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Westward Ho!

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have passed from our language.

Are there any nerves in the U. S. and Canada? I read recently in an American magazine of the large number of young American soldiers who had to be treated for shattered nerves after they had been in battle only a short time. No one can do anything but pay tribute to the bravery of the Americans but the writer was trying to discover what there was in American life which turned so many youths into potential neurotics.

It will be strange to visit countries again where advertising exists with all the vitality and variety that comes from having something to sell to people who want to buy Here in Britain you may read of the merits of a certain brand of whisky but there is not the slightest suggestion that you can buy it.

You get what your wine merchant can spare from his meagre allotment and you remind yourself that whisky, like the rose, does not depend for its attraction upon its name.

Ostentation Out of Style

I have before me this morning’s Daily Express consisting of six pages of eight columns each, making 1056 inches in all. One fifth of the space is allotted to advertisements which are mostly reminders of well-known products. There is not one that urges the reader to buy or suggests that supplies are available

Advertising agents spend their time persuading clients to cut down their advertising appropriation. Advertising managers of newspapers have all become Molotovs who keep on saying “No.” The man who would purchase a

otor car files his application with a

firm and waits for months and even years. When it is delivered he is allowed enough petrol per month to cover 300 miles.

I had hoped to astonish my Canadian friends with a new suit costing, with purchase tax, £35. The tailor had the cloth, 1 happened to have the money, but I was short of coupons. He still has the cloth.

These things may seem trivial but they make up the ihythm of life and I am wondering what it will be like to see shop windows filled with goods that are actually for sale. Will the radio offering Beethoven by the courtesy of Smith’s Liver Pills seem strange after the lethargic dignity of the BBC?

There is a curious numbing quality about existence under a Socialistic government, a quality which is as soothing to some temperaments as it is exasperating to others. There is even a sort of tranquility in shortages, at any rate to people whose homes are established.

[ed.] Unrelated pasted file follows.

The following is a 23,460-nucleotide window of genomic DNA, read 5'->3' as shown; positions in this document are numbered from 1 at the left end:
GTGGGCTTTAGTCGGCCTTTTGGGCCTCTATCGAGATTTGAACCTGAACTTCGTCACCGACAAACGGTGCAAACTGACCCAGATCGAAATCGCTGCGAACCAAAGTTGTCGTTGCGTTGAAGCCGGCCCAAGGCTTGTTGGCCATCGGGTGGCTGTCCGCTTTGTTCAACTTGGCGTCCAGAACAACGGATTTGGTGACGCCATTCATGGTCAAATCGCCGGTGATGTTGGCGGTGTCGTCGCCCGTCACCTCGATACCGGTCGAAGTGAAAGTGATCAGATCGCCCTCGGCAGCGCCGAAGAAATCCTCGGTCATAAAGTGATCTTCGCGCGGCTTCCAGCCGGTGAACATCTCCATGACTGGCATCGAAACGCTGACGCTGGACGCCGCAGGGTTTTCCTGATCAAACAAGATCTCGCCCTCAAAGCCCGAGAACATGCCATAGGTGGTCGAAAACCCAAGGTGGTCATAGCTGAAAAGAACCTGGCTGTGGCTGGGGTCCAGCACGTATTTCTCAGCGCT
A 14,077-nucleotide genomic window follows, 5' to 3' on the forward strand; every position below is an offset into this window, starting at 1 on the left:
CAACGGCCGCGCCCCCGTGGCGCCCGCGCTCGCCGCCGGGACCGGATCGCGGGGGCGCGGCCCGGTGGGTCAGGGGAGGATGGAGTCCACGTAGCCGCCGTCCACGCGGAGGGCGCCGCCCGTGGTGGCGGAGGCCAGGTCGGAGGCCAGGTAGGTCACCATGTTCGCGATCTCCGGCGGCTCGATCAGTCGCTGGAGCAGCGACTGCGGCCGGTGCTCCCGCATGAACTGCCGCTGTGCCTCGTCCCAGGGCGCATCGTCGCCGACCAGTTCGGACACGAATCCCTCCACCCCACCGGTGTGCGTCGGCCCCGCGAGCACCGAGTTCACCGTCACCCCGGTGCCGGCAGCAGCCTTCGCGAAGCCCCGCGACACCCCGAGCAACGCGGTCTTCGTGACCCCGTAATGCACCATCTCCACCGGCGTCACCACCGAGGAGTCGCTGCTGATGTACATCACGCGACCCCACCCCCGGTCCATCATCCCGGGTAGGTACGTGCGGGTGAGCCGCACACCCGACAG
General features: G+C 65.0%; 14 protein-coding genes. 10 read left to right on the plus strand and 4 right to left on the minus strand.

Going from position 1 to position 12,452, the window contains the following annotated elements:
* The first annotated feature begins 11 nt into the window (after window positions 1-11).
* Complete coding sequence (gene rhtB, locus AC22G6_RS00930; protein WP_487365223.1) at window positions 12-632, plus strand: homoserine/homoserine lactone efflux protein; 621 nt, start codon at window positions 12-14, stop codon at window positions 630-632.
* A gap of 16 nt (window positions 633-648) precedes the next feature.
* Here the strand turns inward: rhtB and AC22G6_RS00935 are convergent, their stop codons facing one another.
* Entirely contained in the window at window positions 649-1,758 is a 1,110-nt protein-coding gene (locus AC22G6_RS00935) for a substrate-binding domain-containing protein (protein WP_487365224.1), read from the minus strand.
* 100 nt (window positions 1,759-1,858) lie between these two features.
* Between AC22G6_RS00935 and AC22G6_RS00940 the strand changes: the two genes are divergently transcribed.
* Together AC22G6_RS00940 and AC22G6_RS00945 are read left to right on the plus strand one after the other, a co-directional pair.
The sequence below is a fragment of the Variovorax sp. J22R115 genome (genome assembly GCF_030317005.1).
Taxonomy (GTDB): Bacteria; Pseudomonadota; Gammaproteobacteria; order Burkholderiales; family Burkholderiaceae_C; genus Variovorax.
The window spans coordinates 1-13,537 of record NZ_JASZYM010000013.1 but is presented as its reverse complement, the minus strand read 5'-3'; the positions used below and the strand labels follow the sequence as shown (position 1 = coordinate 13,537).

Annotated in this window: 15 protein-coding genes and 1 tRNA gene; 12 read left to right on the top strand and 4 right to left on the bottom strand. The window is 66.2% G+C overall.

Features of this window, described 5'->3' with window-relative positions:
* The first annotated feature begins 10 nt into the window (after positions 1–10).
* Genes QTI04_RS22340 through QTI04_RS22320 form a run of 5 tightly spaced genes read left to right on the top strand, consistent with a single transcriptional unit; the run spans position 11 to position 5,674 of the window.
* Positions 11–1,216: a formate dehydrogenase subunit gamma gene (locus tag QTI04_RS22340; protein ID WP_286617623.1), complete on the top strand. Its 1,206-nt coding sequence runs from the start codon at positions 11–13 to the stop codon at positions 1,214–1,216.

There is no longer any question of keeping up with the Joneses. Ostentation is out of fashion as it is impossible, and if we travel abroad for pleasure we can have foreign currency once a year up to £75. “You should visit Scotland and discover the beauty of the Highlands,” says Chancellor Dalton blandly.

One could argue that there is a soothing sanity about all this but unhappily it comes into conflict with human nature ’which is acquisitive, competitive, ambitious. A tired old cab horse still has the instinct to race if another cab horse tries to pass him. The foxhound follows the scent as foxhounds have for a thousand years, and greyhounds will run madly after an electric hare.

Can man, then, lose the urge which made him cross the mountains to search for the treasure hidden in the

rocks? Men will risk death in battle for an inch of ribbon. Industrialists will work like galley slaves to build more factories.

Can we learn to run in the race for which there is no prize and say that the running is all that matters?

It is because of all this that I shall embark as a student who knows that in his coming travels he will not only learn much of other people and other lands, but learn new things about himself. And no doubt I shall set down my impressions and give them to you as I go along.

Back to Canada

Unhappily my American visit is so comprehensive that I shall not be able to do more in Canada than call in at Toronto, Hamilton, Ottawa, Montreal and Quebec. I had wanted so much to visit the Maritimes and meet some of the people who have become friends through the medium of Maclean’s. But perhaps next year I shall do myself that honor

Canada . . . Canada ... It is a country of which everyone speaks well and no man speaks evil. It is a country which has never threatened the safety or well-being of another nation but which has twice played a vital part in saving the world.

It is a country which is twice-blessed in having neither the hereditary rich nor the hereditary poor. I wonder if in its own way the Canadian way of life is not the truest form of democracy the world has seen.

It is 27 years since I sailed from Saint John, N.B., to adventure for a while in London. It is good to be going back to the land of one’s birth even for a few days before returning to the great old sprawling metropolis on the Thames —the mighty Bagdad of the West. +